Cliche of the Week 119 – Fiscal Cliff

December 9, 2012 at 12:46 pm Leave a comment

America has been stretching its neck out over a cliff of a fiscal kind, trying to snatch a glimpse of the future in the depths of economic ruin, expecting a fall rather than a slide.

In November, the use of the phrase “fiscal cliff” in almost every major English language news service in the world more than tripled to 23,000 compared with the month before.

Usage has slowly built from around June until last month, when everyone starting using the cliff to express the coming fallout from raising taxes and cutting government spending in the US.

“A big coalition of business groups says there must be give and take in the negotiations to avoid the `fiscal cliff’ of massive tax increases and spending cuts.” (Associated Press, November 26)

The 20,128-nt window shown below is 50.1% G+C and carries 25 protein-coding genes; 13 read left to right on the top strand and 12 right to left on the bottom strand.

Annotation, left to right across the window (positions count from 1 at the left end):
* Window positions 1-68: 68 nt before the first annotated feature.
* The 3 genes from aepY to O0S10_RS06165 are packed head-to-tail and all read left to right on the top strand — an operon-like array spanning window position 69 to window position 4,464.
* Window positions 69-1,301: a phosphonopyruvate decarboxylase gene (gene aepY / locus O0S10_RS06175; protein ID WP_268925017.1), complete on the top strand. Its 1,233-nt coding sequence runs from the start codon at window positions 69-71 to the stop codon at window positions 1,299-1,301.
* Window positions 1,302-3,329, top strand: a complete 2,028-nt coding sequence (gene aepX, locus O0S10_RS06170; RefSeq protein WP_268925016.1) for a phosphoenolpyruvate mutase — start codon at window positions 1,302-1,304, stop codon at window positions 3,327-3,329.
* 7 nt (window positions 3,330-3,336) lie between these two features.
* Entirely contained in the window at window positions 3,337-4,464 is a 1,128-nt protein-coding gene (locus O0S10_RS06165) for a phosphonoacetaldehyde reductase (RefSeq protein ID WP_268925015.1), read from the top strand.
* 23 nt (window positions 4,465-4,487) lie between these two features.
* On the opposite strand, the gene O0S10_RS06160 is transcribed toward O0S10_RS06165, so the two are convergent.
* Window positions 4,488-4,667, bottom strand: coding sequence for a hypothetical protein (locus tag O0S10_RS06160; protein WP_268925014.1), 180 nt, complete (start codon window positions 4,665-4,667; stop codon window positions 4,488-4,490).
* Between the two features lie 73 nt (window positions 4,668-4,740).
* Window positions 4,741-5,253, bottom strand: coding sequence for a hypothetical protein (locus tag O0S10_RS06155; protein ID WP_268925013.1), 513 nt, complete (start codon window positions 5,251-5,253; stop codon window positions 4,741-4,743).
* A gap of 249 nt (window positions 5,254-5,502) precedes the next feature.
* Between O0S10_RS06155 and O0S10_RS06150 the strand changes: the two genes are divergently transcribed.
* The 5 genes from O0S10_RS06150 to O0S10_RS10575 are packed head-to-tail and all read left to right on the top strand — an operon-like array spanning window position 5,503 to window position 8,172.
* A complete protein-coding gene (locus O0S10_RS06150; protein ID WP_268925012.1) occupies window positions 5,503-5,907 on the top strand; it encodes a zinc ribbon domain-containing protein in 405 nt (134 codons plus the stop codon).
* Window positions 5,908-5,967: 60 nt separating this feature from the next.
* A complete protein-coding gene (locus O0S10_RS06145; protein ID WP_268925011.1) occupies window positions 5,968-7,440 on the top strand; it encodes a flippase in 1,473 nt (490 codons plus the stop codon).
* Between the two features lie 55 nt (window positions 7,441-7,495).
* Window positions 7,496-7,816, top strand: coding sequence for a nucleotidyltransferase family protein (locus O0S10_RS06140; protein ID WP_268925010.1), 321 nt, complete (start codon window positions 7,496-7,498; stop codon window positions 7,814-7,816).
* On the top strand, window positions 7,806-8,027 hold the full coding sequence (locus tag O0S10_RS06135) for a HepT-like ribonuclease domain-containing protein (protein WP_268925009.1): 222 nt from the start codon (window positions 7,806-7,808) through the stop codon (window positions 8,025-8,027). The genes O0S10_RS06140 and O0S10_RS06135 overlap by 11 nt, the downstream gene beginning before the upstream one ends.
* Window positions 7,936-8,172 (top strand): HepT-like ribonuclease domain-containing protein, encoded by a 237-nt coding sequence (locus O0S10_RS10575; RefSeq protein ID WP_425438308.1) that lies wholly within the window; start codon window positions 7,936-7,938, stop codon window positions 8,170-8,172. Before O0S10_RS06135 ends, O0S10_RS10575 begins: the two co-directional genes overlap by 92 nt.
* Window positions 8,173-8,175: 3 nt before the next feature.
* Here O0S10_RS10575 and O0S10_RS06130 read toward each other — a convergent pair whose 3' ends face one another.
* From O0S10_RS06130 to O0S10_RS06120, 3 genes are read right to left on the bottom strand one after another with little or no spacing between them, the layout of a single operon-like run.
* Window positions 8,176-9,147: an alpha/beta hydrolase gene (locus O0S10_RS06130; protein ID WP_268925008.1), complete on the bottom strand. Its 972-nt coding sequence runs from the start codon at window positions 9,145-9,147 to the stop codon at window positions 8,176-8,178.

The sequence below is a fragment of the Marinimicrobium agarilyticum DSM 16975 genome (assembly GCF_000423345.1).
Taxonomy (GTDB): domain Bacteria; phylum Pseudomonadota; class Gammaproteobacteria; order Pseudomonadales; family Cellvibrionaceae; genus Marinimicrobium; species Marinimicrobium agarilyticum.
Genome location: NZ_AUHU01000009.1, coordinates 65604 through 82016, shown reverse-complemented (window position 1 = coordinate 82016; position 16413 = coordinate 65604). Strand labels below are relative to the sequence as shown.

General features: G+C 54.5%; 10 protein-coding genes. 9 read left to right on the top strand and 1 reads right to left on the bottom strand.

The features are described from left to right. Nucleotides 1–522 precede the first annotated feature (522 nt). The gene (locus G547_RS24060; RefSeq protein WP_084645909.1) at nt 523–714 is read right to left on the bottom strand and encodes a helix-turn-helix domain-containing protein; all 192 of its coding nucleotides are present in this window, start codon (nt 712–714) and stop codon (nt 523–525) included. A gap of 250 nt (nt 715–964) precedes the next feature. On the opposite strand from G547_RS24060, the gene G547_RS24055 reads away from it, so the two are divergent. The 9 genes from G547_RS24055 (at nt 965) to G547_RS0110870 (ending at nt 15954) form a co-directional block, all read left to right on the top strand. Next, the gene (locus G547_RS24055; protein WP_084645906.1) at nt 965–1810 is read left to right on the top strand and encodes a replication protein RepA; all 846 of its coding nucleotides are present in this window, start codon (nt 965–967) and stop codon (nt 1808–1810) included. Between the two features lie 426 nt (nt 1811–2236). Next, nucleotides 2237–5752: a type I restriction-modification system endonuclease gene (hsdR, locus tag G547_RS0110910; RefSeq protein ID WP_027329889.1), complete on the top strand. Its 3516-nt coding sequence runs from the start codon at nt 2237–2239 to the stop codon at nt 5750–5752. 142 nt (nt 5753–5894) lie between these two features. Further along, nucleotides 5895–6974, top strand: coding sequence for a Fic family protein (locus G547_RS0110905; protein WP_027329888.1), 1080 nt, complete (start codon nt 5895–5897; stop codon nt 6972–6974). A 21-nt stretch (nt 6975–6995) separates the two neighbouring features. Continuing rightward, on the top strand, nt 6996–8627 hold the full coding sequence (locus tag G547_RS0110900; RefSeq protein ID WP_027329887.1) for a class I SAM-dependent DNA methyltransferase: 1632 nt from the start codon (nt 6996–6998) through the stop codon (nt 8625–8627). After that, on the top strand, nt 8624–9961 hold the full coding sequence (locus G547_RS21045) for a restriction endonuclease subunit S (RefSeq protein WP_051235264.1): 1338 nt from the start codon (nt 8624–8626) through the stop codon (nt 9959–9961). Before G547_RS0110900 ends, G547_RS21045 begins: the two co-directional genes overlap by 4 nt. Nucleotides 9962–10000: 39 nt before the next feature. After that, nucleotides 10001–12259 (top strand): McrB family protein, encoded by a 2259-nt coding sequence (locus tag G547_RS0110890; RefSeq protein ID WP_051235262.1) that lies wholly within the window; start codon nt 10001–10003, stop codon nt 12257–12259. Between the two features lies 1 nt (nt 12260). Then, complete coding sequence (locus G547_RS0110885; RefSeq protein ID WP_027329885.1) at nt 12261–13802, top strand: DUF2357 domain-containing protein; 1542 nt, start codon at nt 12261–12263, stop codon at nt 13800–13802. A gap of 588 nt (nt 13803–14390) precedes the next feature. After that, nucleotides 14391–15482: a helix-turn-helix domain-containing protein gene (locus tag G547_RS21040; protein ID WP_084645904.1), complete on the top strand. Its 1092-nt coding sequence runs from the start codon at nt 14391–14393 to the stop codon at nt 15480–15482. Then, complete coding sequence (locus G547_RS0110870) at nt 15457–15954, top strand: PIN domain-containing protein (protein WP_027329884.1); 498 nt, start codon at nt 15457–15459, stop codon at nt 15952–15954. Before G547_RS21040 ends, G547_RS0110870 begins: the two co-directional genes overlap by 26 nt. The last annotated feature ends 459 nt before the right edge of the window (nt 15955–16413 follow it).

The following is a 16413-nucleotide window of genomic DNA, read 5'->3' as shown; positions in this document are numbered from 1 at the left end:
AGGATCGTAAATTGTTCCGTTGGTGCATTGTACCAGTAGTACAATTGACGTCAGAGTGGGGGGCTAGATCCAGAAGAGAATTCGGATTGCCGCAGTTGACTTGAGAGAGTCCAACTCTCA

“There could also be some caution later relating to the US `fiscal cliff’, as investors worry over whether lawmakers will reach a compromise over the forthcoming tax increases and spending cuts.” (The Wall Street Journal, November 26)

“US-based stock funds suffered the most outflows since late July as US lawmakers inched ahead in talks to avert the `fiscal cliff’ of tax hikes and spending cuts set to occur in January.” (Reuters News, November 26)

Cliché of the Week appears in The Australian newspaper Mondays. Chris Pash’s book, The Last Whale , a true story set in the 1970s about Australia’s last whaling station and the activists who fought to close it, was published by Fremantle Press in 2008.

Entry filed under: Cliche of The Week. Tags: , , .

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